The ideology of the international proletariat erupted in the crucible of the class struggle, as Marxism, becoming Marxism-Leninism and, subsequently, Marxism-Leninism-Maoism. Thus the all-powerful scientific ideology of the proletariat, all-powerful because it is true, has three stages: 1) Marxism, 2) Leninism, 3) Maoism; three stages, moments or landmarks of its dialectical process or development; of a single entity that in a hundred and forty years, from the Manifesto, and in the most heroic epoch of the class struggle, in the bloody and fruitful struggles of the two lines within each communist party and in the immense labour of the titans of thought and action that only the proletariat could generate, three inextinguishable luminaries stood out: Marx, Lenin Mao Tse-Tung, who through three leaps have armed us with the invincible Marxism-Leninism-Maoism, today principally Maoism.
Ayacucho University itself had been in abeyance since the seventeenth century; the Peruvian government thought to revive it as a means of developing the economy of the local area, one of the poorest and most backward in the country, and bringing to it a modicum of social progress. What it brought instead was a Peruvian Pol Pot (who had written his thesis on Kant), who was easily able to influence and indoctrinate young men and women who were the first generation ever to receive tertiary education, and who were, in all truth, the scions of an immemorially oppressed people.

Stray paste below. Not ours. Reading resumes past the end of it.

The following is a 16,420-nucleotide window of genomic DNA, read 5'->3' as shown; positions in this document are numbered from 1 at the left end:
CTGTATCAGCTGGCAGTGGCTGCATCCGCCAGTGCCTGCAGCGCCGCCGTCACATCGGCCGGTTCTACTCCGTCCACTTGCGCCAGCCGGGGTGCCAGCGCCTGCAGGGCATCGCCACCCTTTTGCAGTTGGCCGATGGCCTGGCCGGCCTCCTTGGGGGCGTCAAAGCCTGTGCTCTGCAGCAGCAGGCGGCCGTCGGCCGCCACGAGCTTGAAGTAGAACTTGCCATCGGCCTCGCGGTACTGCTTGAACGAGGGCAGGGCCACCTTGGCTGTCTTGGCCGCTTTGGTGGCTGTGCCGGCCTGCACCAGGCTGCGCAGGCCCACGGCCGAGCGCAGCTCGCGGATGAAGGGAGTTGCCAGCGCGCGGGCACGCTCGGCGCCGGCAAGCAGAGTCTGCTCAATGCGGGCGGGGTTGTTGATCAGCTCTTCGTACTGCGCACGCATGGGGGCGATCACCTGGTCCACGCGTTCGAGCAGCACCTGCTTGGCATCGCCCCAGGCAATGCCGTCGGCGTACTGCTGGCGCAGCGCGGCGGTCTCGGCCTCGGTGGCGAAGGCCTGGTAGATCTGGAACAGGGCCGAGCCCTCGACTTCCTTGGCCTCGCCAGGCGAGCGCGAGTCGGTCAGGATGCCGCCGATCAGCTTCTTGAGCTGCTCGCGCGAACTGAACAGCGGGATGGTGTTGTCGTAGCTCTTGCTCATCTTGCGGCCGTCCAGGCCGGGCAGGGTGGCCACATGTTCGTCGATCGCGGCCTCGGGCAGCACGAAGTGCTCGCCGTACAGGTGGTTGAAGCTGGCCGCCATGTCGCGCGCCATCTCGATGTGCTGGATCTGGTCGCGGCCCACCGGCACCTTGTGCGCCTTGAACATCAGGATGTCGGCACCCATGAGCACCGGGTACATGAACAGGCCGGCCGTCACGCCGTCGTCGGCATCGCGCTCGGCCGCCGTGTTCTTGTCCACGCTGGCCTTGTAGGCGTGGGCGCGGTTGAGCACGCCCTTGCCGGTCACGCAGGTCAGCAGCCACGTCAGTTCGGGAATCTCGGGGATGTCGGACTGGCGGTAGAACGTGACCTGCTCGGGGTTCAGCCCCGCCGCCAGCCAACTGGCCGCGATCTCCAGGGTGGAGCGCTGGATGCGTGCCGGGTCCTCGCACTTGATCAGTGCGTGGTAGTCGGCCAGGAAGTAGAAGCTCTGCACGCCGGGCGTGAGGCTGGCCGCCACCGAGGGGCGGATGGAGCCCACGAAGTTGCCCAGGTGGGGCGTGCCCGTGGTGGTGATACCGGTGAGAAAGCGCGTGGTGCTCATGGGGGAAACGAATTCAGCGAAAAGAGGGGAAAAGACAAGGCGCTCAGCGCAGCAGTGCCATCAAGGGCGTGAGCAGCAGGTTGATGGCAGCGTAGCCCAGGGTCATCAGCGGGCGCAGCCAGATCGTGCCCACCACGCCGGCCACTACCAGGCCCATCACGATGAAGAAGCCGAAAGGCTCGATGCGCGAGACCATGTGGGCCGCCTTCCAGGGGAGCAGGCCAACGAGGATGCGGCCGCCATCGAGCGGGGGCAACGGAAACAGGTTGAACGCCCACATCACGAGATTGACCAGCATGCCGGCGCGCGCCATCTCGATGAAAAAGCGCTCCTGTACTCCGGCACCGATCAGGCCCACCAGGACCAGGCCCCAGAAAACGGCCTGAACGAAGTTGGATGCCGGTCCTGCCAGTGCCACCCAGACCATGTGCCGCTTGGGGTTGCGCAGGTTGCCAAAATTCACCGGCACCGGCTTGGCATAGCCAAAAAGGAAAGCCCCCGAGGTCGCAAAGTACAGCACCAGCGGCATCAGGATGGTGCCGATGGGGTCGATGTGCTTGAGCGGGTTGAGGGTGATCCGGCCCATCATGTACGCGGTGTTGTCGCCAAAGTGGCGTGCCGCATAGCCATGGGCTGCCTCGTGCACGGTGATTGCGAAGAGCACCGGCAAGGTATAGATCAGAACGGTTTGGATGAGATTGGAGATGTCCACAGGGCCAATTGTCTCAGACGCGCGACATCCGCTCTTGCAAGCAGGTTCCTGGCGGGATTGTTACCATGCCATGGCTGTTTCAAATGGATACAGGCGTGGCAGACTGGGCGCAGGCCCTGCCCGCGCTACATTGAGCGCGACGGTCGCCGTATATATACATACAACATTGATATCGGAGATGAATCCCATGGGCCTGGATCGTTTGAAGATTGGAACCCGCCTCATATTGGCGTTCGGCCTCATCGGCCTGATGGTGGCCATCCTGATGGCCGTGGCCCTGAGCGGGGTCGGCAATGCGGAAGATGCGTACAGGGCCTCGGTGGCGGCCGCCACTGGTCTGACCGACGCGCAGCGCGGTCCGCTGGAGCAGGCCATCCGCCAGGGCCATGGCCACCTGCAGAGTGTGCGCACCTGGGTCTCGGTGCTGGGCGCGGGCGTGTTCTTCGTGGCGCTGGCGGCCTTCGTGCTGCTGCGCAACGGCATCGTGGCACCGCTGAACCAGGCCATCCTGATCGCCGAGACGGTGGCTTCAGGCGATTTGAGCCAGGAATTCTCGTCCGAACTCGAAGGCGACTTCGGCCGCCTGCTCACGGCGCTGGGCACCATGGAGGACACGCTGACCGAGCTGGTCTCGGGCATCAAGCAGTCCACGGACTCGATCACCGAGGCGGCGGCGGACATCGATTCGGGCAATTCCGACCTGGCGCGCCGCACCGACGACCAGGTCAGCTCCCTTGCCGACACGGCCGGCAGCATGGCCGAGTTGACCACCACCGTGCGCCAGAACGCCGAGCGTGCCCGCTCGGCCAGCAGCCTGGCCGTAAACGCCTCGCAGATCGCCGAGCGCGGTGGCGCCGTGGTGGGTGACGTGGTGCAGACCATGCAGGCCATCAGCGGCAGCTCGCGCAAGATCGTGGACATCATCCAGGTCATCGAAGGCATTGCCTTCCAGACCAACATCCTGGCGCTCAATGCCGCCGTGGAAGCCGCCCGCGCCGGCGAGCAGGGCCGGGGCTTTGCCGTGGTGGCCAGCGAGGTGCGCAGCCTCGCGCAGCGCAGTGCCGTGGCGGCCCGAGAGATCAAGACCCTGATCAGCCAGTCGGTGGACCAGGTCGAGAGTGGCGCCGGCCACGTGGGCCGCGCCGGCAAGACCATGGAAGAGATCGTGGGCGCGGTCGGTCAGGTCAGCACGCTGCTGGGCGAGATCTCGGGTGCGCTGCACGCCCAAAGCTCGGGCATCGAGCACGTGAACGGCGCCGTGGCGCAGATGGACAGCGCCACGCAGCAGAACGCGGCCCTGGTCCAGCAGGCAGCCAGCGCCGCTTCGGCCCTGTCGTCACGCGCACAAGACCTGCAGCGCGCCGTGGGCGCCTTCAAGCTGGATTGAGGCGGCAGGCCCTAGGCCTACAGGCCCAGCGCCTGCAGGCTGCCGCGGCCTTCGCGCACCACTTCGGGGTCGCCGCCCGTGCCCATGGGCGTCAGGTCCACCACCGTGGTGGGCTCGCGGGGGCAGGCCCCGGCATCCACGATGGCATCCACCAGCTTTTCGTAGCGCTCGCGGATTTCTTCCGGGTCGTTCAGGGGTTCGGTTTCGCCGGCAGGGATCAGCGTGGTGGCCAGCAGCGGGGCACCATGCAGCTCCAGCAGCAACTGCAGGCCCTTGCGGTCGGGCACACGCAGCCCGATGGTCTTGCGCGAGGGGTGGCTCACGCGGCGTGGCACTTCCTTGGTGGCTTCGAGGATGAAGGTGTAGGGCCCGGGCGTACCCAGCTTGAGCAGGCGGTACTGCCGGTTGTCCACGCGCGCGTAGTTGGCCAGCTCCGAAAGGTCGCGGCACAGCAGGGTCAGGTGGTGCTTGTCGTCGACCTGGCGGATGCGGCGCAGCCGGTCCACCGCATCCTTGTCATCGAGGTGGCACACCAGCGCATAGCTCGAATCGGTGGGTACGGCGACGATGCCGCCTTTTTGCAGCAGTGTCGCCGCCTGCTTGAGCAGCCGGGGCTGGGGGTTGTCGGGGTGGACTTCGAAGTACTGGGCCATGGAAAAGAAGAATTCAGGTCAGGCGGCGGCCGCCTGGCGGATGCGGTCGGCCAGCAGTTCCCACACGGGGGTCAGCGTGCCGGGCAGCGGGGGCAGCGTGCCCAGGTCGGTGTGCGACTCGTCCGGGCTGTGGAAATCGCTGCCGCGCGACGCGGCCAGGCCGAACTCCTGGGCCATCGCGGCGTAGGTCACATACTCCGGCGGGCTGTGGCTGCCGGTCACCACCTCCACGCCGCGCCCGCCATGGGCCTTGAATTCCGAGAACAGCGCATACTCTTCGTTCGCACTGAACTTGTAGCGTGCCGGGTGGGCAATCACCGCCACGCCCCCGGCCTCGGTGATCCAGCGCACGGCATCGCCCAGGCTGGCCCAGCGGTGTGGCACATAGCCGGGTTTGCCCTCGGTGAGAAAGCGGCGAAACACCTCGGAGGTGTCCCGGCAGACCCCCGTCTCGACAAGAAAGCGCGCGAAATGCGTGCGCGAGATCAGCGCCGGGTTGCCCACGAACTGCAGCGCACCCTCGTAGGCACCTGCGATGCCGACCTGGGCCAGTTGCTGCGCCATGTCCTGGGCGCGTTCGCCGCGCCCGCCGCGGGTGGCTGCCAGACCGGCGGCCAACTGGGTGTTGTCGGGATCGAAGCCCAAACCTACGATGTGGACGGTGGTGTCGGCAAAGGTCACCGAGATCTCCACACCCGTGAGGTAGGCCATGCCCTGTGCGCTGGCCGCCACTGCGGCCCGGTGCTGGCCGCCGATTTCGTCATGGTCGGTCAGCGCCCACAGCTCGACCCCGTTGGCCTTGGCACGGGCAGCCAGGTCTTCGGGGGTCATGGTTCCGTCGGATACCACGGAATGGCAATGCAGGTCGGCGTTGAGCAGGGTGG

The combination of millenarian hopes and age-old resentments is an unfortunate one, to say the least; Gonzalo Thought, so called, gave ideological sanction to bestial brutality, and turned sadistic revenge into the fulfilment of a supposedly scientific destiny. From what I personally saw in Ayacucho on the eve of the election, which had the atmosphere of a city under siege, waiting for the barbarians to arrive and carry out their long-announced massacre, I was convinced that, if Sendero achieved power, millions would be slaughtered.
I also saw, and heard about, actions by the Peruvian army that were less than gentlemanly. People suspected of Senderista sympathies were disappeared (it took the twentieth century to turn the verb ‘to disappear’ into a transitive one). I saw relatives petitioning the local garrison officer for news of their husbands, sons and brothers whom the army had whisked away and obviously consigned to permanent oblivion. The army did not say please and thank you for what it commandeered; it was more an occupying force than a protector of the people.
Still, it was what stood between Peru and the Apocalypse. But, at the time of Fujimori’s election, it looked as if it might collapse.
On my way back to Europe, I happened on the aircraft to sit near a man who turned out to be an investigator for Amnesty International. When I told him about what I had seen the Peruvian Army do, he looked like a man who had just been fed with a tantalisingly delicious dish, or a cat at the cream; it was, it seemed to me, exactly what he wanted to hear. He almost purred. But when I told him what I had seen Sendero do, his expression turned sour; and he looked at me as if I were a credulous bearer of tales about unicorns or sea-monsters. He turned away from me and took no further interest in my conversation. No doubt illogically, I lost a great deal of my respect for Amnesty after that; constituted governments do a lot of evil, but they are not the only ones to do evil. In this case, the government was the lesser evil, and by far.